The alteration of the forward curve, coupled with higher prices and capital from hedged production (along with rising rigs counts and improved productivity), have led to additional supplies, both from inventory and new output. At the same time, winter demand (so far) has proved somewhat anemic, and refinery maintenance has contributed to lower crude demand. And while some OPEC producers, most notably Saudi Arabia, have met or exceeded their reduction commitments, compliance is spotty and collectively has not substantially removed enough of the inventory overhang to bring the market back in balance by the end of the second quarter (when the agreement is set to expire or possibly rollover). As a consequence, while investor sentiment was getting overheated in terms of optimism, last week’s events served as a wake-up call, shaking the market out of its complacency and forcing a sobering reconsideration of expectations and triggering a repositioning.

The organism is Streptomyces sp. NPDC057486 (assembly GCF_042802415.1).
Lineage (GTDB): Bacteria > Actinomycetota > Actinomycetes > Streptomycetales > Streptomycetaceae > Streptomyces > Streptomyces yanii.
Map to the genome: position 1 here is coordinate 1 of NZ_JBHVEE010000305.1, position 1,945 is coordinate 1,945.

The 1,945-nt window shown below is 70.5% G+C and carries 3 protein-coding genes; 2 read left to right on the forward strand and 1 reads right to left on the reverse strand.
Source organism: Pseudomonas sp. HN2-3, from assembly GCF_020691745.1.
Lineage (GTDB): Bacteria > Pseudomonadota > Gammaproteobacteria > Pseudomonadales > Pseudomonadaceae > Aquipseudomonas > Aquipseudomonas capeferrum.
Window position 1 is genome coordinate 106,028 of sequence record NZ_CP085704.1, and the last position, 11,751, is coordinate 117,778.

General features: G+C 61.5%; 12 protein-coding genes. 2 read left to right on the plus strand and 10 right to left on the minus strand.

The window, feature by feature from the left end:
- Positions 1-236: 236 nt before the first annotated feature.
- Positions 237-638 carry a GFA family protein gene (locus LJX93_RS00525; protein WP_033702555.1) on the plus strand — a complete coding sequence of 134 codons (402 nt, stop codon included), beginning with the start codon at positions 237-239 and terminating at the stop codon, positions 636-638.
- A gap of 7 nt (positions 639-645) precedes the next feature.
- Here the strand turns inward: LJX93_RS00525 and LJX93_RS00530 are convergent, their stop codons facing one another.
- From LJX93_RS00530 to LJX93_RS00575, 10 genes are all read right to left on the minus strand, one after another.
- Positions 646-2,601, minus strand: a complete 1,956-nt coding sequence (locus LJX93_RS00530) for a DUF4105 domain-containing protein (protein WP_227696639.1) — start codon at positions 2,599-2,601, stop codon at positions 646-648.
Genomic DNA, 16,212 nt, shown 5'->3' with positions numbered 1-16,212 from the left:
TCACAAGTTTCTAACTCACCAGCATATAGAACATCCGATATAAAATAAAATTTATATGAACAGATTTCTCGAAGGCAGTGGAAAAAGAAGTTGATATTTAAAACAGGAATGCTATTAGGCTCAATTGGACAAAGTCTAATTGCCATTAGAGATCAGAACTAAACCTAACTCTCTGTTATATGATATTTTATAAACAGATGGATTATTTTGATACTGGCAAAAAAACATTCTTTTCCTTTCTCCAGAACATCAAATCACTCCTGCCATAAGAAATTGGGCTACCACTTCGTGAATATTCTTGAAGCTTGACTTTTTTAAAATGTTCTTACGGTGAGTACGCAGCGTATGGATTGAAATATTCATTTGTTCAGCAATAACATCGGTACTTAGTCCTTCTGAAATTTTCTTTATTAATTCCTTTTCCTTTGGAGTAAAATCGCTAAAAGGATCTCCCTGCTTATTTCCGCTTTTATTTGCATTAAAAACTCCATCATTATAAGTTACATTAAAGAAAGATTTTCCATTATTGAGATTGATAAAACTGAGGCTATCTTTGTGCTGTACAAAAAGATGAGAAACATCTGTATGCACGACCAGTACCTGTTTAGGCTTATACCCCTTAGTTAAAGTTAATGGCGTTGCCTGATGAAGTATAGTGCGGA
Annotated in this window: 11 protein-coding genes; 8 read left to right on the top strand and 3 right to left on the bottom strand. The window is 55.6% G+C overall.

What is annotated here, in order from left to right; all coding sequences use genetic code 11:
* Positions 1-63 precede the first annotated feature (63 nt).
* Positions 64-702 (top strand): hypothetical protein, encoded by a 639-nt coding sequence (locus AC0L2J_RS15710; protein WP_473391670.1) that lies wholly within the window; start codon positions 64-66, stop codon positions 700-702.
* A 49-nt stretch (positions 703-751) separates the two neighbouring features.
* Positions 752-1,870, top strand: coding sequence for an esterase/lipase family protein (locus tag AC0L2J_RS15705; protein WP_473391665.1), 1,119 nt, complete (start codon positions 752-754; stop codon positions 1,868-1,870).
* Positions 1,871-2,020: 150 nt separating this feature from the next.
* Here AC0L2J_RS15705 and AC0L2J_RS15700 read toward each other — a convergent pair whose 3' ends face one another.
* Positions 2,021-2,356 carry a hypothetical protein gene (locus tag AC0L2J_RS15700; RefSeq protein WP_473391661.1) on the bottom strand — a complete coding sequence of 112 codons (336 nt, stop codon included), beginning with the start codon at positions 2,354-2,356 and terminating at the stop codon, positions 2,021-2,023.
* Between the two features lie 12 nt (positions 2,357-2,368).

Ironically, as the industry gathered in Houston last week, the collective mood was far more upbeat than that exhibited in 2016. Early presentations emphasized the gains in rig counts, improved project economics, and rising well productivity, but then a reality gut check forced participants to examine an alternative future. Energy Minister Alexander Novak of Russia seemed to waffle on the timing and eventuality of fully implementing Russia’s reduction and did not commit to extending the current agreement beyond June. Energy Minister Khalid al-Falih of Saudi Arabia signaled that the Saudi cuts were evidence that the kingdom was indeed serious about moving the market back toward balance. He applauded OPEC’s collective action in that direction but also cautioned against “irrational exuberance” and warned that those taking painful cuts would not long abide free-riding competitors. On March 8, the U.S. Energy Information Administration (EIA) reported an 8-plus-million barrel increase in domestic crude stocks (the ninth consecutive weekly increase). And since only weeks before, money managers and hedge funds had increased their net long positions to record levels, the rapid bearish sentiment triggered a cascade of trader repositioning, causing oil prices to hit three-month lows well under $50 per barrel for West Texas Intermediate (WTI). OPEC’s own February production report (released earlier this week) did little to allay concerns, and IEA’s monthly figures now suggest a rebalancing later in the year.